United Airlines boycotts prove to be difficult

 Columnist Kendall Grove

Columnist Kendall Grove

United Airlines has been under fire for the viral video that depicted Dr. Daniel Dao being violently dragged off of their commercial airline. Dao, 69, suffered a broken nose, concussion and lost two front teeth from the altercation, according to the Daily Mail.

Many sources claim the reason for United having to ask for volunteers to give up seats was to clear space for a few United employees. When no one volunteered, they began choosing people to without consent.

Once Dao was identified as the passenger, multiple news sources claimed that Dao had criminal history and had received drug and sex charges. Even if these claims turn out to be true, it still doesn’t excuse the abuse Dao suffered.

Although some believe the source of the problem was the involuntary removal, the real problem may be a lot bigger.

Since the situation happened on April 9, the CEO of United has released multiple statements. First, CEO Oscar Munoz said, “I apologize for having to re-accommodate these customers.”

This statement upset many people because it only addressed the “overbooking” and not the abuse that occurred. After receiving an overwhelming amount of criticism, United Airlines released three other statements in attempt to save whatever reputation they have left.

In light of this situation, it’s easy for people to say they will never fly with United Airlines again, but this may prove to be a difficult task.

The Washington Post reported, “Today, United commands over 50 percent of the market share in some places where it served fewer than five percent of air travelers ten years ago.”

In certain locations, options may be limited to only United Airlines. According to the Department of Transportation, United Airlines has 51 percent of the passenger traffic that goes through Houston, 37 percent of passenger traffic San Francisco and 30 percent of passenger traffic in Chicago.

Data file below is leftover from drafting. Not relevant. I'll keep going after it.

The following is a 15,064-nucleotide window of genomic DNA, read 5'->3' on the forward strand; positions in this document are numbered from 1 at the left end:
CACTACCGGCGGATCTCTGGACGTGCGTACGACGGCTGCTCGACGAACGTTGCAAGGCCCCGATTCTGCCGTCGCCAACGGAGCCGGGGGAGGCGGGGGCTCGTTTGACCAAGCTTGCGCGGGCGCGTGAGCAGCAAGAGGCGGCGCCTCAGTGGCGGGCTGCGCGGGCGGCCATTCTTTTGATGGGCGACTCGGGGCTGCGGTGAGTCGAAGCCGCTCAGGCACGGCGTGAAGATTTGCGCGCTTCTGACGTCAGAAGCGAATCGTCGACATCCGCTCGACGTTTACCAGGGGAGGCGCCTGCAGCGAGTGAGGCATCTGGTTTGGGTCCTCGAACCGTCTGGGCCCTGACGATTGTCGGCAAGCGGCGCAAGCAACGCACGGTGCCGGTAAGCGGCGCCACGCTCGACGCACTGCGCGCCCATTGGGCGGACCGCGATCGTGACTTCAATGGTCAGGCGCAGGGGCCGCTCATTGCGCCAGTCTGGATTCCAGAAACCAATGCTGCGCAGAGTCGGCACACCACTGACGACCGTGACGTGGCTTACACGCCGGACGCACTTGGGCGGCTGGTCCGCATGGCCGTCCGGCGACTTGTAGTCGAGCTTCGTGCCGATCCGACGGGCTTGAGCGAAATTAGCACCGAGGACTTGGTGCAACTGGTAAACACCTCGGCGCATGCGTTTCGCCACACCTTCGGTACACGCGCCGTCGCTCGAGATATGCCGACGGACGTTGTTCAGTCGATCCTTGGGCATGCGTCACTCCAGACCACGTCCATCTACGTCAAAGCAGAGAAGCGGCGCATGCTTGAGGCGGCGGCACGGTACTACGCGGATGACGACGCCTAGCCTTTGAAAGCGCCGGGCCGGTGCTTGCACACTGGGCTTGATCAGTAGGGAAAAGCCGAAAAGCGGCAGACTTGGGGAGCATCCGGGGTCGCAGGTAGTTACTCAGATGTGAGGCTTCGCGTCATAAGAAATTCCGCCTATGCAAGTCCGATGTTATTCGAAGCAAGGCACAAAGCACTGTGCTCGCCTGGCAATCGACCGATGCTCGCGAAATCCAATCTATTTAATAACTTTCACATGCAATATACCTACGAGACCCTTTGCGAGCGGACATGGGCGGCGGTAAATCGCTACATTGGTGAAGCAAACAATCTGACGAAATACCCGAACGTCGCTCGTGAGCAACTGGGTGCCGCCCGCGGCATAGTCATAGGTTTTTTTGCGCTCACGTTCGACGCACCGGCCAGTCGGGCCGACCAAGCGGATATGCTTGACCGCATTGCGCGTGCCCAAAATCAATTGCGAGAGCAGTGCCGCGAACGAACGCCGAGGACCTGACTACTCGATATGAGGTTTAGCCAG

United Airlines is often the cheapest as well, which could create a hardship on anyone committed to boycotting them.

The Washington Post explains this conundrum, “If I want to fly nonstop between Dulles and San Francisco, for instance, my options this weekend include a United flight for $632, and a Virgin America flight that costs $115 more. Virgin may offer better service — but is it $115 better?”

People may be upset about United Airlines treatment of Dao, but boycotting the airline is an ineffective stance on the matter at hand.

An economics professor fromNortheastern University, John Kwoka, told Bloomberg, “If you are in Houston, good luck if you want to boycott United...that’s called monopoly power, where you have little functional choice for your travel options.”

The real problem stems from the monopoly that has become the commercial flying industry.
Kwoka also said, “This is not the airline industry an economist interested in competition or a passenger interested in options would want. This is not where we should have ended up.”

For the majority of people that cannot spare the $115 dollar discrepancy, there is still something you can do.

Over the past few weeks, many stories have come out about people’s United Airlines experiences. Exposing the true nature of this industry will help document the ever growing need for change.

It’s important to continue upholding high standards of human treatment and moral in hopes that it will end this kind of behavior from corporations.